Keith Underwood 3 Comments

When all else has failed, use taxes to influence investment decisions. That, to me at least, seems like the approach that 16 countries that have issued some $8 trillion of debt that are trading at negative interest rates. In effect, tax savings with negative rates to encourage investment in risky assets. Well, that’s the theory behind the negative rates but I’ve never met a tax that achieved the expected outcome. Rather, taxes typically encourage avoidance and reduce the chances of succeeding. Negative interest rates will not reverse global demographic trends (aging) and technological advances (transparency of price). In fact, they will potentially aid in reducing growth in those countries and inflict a cycle of lower growth and persistently low inflation.

A quick look at the wall of shame (negative rates) for major industrialized countries places Japan at the top of the heap with $5.6 trillion of debt in negative territory. Their March ‘How we doin’ report card’ has core consumer prices in Tokyo registering their biggest annual drop in almost three years. In addition, growth in the 4th quarter was minus 0.4% and GDP fell 1.1% over the previous quarter. Private consumption is collapsing while growth is slowing so it’s hardly surprising that Japan’s population over 65 years of age (26% of the total) is stuffing their proverbial mattresses full of yen. Risk is not a word in the elder generations vocabulary.  Just look at the Nikkei recently.

 

Taking a quick look at two other compatriots to Japan, Germany and France, which together have issued nearly $1.7 trillion of negative debt. To boil this down to a quick read, the export led economy of Germany is expected to grow at 1.7% according to government projections and France, a tepid 1.3% growth is projected in 2016. While both Germany and France have positive growth, most major economies have downgraded their 2016 and 2017 growth rates since November. Do you think the ECB wants the Euro to weaken further to support growth? Ja!  Negative interest rates would suggest a weaker currency is part of his plan to sustain growth in Germany, which happens to be Europe’s largest exporter. Imagine that.

 

Returning to our demographic analysis, Europe has roughly 20% of its population above the magic age of 65. While this is significantly less than Japan, the European welfare state is a significant drain on overall growth (think 20%-25% VAT rates) and with an expected overall reduction in productive (tax paying) workers, growth will continue to be suppressed by simple mathematics of revenue versus social expenditure in the deficit restricted Eurozone. Slow bleed.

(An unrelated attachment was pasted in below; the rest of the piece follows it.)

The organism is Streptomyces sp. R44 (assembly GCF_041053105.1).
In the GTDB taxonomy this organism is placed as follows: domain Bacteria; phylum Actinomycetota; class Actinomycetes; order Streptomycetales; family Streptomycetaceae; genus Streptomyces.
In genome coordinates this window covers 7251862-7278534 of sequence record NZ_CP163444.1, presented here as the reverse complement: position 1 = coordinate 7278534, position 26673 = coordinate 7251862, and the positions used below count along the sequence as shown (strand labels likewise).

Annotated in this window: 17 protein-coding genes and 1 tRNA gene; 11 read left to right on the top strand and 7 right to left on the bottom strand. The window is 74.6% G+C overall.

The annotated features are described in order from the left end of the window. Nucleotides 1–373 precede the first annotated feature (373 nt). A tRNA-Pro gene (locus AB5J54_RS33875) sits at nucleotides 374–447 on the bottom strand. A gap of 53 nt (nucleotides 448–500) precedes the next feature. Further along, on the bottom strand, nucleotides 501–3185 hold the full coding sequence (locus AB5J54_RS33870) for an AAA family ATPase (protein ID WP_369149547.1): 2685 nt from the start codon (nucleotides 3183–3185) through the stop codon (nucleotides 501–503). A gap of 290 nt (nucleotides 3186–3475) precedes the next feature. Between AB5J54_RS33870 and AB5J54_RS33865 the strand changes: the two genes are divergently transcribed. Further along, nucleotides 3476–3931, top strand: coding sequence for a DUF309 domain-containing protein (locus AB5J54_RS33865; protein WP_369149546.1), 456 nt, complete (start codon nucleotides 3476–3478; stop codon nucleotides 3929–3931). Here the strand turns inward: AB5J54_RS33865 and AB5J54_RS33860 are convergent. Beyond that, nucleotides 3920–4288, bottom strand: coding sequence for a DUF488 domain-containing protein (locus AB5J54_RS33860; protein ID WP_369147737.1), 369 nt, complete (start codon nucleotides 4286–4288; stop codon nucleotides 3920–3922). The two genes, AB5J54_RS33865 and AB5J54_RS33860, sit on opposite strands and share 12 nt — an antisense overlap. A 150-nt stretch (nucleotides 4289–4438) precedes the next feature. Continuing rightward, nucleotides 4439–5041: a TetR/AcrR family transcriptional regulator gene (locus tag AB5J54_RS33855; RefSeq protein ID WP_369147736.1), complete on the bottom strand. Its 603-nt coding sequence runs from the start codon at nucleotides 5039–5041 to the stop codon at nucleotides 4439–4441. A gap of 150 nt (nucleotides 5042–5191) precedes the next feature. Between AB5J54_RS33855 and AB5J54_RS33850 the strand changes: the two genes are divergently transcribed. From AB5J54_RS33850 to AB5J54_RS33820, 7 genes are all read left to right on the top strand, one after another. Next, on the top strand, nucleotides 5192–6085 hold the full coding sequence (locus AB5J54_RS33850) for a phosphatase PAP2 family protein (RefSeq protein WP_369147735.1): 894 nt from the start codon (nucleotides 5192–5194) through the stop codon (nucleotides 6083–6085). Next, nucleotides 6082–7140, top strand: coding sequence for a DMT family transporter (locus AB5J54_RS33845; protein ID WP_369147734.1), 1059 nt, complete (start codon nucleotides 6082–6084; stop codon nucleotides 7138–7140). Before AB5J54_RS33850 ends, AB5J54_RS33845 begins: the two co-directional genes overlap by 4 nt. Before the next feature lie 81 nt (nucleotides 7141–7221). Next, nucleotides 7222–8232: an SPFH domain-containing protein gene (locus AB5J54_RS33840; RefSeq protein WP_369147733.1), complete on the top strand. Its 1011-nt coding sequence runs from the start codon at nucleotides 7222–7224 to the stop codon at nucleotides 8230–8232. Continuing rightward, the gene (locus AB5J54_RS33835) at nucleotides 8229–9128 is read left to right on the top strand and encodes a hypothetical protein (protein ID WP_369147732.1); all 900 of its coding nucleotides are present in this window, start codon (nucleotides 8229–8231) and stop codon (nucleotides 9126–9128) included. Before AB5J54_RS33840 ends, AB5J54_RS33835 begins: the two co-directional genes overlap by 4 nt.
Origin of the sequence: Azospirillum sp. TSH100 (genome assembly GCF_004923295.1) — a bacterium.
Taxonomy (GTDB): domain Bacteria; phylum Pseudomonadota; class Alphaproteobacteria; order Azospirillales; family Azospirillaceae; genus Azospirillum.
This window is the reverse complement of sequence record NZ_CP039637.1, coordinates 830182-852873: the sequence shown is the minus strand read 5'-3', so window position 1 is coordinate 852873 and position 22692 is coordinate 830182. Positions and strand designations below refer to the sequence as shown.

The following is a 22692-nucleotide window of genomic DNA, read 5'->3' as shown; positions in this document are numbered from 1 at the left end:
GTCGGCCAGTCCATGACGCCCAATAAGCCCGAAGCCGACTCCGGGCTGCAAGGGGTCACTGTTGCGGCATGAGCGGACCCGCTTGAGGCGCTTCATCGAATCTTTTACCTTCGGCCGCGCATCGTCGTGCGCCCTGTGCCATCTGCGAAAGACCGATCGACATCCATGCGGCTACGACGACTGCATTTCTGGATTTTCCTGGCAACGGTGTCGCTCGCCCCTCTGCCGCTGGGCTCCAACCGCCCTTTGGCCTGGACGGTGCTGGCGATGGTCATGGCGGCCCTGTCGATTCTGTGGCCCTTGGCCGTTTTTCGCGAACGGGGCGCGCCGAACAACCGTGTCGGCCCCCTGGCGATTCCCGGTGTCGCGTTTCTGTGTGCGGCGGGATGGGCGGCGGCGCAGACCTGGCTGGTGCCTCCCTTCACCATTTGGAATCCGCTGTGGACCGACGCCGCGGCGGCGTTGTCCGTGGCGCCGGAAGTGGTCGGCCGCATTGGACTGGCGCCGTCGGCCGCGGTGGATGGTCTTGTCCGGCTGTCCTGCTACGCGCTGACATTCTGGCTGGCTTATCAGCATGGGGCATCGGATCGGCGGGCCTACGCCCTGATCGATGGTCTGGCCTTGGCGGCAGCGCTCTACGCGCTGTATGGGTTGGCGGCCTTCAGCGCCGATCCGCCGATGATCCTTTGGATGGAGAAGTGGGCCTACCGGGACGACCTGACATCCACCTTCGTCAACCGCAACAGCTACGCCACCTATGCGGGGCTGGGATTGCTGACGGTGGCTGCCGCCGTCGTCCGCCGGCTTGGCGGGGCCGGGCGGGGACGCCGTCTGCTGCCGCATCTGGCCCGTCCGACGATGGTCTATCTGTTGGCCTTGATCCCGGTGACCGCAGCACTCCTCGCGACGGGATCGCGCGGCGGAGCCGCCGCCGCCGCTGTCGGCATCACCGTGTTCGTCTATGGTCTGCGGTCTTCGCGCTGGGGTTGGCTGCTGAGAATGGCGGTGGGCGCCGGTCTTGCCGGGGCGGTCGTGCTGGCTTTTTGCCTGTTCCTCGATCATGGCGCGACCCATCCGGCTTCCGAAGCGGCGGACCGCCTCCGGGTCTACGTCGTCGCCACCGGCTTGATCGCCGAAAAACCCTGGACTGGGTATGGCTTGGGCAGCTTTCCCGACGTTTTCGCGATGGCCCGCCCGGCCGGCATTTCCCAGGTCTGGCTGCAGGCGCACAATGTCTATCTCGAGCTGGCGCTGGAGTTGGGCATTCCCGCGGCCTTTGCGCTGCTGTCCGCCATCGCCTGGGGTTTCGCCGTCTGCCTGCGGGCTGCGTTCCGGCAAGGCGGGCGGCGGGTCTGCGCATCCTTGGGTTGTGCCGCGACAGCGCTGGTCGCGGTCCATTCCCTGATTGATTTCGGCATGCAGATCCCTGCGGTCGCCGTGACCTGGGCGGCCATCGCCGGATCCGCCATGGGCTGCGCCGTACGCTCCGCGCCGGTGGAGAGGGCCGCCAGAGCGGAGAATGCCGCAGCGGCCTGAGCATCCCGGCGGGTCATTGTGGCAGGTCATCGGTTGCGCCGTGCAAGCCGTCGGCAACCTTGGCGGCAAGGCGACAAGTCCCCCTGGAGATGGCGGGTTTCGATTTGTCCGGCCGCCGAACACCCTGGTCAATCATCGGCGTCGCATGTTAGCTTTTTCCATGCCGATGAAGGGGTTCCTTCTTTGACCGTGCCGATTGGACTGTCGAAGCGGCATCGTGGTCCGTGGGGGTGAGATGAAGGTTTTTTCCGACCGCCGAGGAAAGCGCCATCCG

In the developed world, one measure of inflation used to be signaled by wage increases, when workers enjoyed the upper hand on their employers. While celebrities and professional sports people will always enjoy superstar remuneration (demand vs. supply), the average hourly worker has been reduced to an online resume submission by the likes of Ziprecruiter.com where hundreds of jobsites supply millions of potential workers for jobs. With the math far, far in favor of employers, and transparency of pay between firms (yes, they share compensation willingly between competing firms), wage inflation will be stagnant to non-existent until the supply and demand component changes significantly in the favor of the prospective candidate.

 

At times I can be viewed as an economic pessimist or ‘crises fan’ (vestiges of being a long volatility trader) but I do look through the lens of global macro economic trends that exist today. Quite simply, after nearly 10 years of continued economic policies of easing, bond buying, and pledges to increase growth (G20 slogan du jour), I just cannot view negative interest rates to be a sign of policy strength. Rather it is more of a sign of policy experimentation (government intervention to suppress rates to buoy equities and real estate assets) that we as investors have learned to accept and trade according to a central bank script. I know how the central banks want the end of the play to finish (mission accomplished!) but perhaps they should craft several endings rather than believing in the fairy tale ending that they are hoping.

keith@underwoodfx.com

ACurrencyAffair.com

Quick, discreet, and so worth the risk.

— 3 Comments —

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